Monday, September 12, 2005

The Eve of the Primary

Fernando Ferrer's lead is apparently shrinking among likely Democratic voters, says the Political Wire. Nonetheless, barring a major upset, the November election will pit the former Bronx president against Bloomberg. And, barring a major upset, Bloomberg will be spending another four years at City Hall.

New York is overwhelmingly Democratic, however, New York Democrats are mostly unappealing. While it seems that much of the distrust surrounding Democratic politicians comes from unfair stigmas associated with candidates that represent minority constituencies, such as Al Sharpton, none of the Democrats in the primary are in anyway inspirational. Ferrer has dubious friends. Gifford Miller, the city council speaker, spent constituent service money on advertising. Anthony Weiner, a New York congressman, and, more importantly, a huge underdog, has promised large tax cuts for everyone with incomes under $150,000, which seems to be fiscally insane. Virgina Fields, the Manhattan borough president has taken the opposite stance, declaring the need for a stock transfer tax. However, both Fields and Weiner seem to believe that tax hikes on the rich will solve the budget deficit.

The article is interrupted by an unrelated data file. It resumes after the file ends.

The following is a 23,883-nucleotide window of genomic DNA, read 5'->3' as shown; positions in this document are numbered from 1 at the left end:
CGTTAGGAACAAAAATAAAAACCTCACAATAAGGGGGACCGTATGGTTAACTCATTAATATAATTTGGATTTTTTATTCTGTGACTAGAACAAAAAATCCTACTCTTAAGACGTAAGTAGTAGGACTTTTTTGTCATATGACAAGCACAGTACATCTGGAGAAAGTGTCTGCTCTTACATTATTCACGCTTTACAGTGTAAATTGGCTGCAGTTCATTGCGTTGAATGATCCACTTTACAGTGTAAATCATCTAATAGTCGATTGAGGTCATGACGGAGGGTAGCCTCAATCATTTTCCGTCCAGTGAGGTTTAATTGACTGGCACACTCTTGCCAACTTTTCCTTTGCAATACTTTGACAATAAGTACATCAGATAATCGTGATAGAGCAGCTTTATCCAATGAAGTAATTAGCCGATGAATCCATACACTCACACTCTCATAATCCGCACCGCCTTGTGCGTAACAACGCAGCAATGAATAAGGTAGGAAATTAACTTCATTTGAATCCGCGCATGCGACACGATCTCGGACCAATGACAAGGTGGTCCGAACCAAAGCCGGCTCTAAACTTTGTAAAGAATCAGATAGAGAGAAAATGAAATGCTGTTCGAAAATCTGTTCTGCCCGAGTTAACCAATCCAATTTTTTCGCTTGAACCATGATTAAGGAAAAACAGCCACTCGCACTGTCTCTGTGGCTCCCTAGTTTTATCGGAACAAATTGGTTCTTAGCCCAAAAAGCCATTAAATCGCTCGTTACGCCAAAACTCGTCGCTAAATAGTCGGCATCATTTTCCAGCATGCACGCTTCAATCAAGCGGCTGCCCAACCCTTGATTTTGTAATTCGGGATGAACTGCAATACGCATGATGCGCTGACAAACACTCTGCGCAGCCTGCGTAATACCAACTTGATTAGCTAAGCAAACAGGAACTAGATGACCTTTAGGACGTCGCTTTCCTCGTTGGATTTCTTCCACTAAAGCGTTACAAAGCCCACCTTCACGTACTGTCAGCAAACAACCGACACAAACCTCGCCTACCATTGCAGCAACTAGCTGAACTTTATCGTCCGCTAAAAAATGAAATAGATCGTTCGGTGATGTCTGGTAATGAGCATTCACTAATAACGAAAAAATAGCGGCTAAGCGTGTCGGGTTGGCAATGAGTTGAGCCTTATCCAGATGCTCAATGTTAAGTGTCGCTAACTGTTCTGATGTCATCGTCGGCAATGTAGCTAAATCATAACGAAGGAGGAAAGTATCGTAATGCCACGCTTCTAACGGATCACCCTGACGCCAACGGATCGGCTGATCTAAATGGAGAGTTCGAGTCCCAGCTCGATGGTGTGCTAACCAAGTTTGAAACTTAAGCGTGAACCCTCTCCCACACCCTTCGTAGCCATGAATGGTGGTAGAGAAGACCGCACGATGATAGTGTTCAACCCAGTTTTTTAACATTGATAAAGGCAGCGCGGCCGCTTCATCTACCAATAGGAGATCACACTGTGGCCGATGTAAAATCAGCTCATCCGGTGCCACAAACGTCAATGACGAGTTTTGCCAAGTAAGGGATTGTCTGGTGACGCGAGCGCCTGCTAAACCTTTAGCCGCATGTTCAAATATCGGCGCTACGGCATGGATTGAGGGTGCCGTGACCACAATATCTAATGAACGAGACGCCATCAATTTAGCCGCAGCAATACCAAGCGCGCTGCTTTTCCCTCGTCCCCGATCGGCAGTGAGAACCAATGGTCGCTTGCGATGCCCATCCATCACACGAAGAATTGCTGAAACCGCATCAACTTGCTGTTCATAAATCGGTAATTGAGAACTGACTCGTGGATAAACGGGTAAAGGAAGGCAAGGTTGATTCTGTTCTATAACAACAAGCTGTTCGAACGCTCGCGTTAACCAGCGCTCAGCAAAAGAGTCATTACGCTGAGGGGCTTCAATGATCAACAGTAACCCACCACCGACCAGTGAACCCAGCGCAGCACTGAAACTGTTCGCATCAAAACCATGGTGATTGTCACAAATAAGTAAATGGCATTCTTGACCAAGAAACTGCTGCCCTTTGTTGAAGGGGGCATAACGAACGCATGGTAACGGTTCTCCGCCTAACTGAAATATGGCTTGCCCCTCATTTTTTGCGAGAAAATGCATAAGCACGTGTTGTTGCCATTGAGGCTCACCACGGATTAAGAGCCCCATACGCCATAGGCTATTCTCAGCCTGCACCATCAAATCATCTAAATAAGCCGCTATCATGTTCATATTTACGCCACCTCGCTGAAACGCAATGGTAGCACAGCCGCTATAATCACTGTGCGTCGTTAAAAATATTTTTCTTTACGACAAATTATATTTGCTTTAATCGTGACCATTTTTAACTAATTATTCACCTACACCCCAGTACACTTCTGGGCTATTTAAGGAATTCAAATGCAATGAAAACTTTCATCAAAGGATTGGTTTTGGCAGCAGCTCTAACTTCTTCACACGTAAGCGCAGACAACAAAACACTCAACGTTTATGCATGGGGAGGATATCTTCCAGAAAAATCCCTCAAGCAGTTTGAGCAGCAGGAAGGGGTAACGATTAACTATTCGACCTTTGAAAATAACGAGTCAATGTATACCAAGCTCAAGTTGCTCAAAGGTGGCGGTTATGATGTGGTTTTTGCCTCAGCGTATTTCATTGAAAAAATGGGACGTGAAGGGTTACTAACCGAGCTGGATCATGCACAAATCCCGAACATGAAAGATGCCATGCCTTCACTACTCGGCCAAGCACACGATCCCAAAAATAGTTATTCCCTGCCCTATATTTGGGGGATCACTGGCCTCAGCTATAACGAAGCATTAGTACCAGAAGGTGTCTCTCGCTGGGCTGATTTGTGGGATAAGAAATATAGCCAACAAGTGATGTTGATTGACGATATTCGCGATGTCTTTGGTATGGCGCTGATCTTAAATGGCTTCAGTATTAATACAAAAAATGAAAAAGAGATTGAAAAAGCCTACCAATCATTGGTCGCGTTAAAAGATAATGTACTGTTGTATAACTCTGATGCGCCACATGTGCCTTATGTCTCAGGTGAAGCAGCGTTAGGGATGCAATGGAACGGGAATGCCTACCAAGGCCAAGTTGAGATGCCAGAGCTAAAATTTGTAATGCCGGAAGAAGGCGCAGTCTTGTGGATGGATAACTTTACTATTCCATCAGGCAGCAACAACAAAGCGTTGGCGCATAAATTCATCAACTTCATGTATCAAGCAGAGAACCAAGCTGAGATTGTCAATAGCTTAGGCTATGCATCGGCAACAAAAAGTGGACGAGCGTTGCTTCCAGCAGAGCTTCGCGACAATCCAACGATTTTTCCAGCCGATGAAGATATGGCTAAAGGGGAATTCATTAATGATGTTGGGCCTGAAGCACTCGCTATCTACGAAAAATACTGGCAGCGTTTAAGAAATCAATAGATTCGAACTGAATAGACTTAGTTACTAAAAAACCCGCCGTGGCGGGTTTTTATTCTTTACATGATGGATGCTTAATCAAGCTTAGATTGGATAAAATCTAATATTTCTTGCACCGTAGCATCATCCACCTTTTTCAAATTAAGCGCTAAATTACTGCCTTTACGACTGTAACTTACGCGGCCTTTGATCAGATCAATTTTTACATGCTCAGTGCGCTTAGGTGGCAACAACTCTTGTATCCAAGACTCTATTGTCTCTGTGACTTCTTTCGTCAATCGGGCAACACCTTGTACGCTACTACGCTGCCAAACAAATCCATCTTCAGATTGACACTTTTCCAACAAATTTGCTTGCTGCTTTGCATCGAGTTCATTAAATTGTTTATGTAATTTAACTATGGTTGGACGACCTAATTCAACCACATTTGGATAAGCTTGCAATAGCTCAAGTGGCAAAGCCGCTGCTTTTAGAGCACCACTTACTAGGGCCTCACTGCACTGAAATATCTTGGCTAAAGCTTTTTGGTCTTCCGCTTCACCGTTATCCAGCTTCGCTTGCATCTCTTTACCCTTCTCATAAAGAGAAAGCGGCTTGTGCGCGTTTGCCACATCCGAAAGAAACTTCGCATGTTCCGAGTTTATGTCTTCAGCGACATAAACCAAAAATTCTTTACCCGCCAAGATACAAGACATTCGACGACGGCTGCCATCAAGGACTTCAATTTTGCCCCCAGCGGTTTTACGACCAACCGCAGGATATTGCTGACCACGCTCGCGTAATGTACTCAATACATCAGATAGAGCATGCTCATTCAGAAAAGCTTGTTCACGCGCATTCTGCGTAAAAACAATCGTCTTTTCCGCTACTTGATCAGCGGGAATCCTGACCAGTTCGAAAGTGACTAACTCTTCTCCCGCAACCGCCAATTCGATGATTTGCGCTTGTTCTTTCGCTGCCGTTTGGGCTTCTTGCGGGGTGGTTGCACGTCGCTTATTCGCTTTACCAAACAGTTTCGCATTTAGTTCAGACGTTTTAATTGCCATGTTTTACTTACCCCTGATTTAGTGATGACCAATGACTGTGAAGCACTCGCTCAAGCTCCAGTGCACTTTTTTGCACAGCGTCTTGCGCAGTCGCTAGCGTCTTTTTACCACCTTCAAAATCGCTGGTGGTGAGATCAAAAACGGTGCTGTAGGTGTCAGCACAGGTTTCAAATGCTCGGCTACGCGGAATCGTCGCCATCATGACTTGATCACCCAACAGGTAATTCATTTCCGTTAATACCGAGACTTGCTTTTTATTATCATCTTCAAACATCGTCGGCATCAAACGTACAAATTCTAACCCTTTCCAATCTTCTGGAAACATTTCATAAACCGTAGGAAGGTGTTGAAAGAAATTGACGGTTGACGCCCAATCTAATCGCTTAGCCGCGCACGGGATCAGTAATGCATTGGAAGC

It'd be interesting to hear serious commentary on the various Democrats in the race. None of the candidates are currently taken seriously by the media or, more importantly, the voters. In fact, the only opposition to the Bloomberg administration that has appealed to me so far has been from Park Advocates.


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